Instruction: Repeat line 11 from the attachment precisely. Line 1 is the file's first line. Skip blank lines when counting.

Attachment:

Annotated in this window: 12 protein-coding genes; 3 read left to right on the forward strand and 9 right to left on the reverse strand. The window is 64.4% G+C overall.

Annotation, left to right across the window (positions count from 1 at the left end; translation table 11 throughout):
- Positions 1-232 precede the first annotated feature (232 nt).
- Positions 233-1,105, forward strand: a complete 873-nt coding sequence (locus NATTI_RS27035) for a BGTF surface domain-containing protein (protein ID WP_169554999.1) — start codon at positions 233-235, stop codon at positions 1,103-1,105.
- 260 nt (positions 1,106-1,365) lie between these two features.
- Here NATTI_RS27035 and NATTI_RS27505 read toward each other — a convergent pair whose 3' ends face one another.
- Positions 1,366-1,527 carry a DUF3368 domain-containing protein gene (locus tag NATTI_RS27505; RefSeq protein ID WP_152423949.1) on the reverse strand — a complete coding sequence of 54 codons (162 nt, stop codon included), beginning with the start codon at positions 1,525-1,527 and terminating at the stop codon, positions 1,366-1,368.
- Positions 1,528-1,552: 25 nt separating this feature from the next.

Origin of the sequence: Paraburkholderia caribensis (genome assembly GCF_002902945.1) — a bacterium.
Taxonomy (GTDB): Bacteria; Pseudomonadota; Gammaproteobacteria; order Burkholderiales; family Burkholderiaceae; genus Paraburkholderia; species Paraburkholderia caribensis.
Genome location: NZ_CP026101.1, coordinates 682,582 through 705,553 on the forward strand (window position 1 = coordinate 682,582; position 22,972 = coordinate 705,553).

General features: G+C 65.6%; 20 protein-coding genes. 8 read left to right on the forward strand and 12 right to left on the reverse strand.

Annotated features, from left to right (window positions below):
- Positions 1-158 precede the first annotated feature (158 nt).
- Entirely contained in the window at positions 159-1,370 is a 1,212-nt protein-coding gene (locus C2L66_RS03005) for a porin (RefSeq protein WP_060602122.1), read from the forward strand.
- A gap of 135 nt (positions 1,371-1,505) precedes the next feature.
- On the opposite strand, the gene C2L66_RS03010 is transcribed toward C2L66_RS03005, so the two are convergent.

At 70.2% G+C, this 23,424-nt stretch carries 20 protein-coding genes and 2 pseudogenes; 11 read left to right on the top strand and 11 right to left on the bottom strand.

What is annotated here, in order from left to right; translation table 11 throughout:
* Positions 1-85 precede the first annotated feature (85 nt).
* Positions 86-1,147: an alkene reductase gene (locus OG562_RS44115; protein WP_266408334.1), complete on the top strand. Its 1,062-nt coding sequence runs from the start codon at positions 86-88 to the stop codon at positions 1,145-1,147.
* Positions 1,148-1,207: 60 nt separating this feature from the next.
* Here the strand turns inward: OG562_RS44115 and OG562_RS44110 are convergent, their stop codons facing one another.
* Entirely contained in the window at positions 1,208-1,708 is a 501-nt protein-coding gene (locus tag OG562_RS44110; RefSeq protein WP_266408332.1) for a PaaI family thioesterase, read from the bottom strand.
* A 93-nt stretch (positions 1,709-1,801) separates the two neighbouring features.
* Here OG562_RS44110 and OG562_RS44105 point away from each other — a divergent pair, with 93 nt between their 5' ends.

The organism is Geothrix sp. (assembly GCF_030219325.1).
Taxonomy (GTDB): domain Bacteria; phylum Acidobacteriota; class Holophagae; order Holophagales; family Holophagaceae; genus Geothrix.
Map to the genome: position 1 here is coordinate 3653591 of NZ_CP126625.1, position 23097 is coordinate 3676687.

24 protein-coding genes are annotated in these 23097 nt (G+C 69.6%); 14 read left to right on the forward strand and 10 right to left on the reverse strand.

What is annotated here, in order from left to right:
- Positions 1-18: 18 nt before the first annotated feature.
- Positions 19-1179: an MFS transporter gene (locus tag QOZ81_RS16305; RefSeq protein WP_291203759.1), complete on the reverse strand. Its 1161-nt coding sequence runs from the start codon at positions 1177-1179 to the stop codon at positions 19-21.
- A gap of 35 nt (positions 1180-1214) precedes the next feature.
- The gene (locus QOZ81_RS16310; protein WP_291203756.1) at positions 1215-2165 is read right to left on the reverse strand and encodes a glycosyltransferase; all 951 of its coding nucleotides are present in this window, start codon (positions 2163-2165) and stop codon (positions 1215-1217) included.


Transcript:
Genome location: NZ_CP026101.1, coordinates 682,582 through 705,553 on the forward strand (window position 1 = coordinate 682,582; position 22,972 = coordinate 705,553).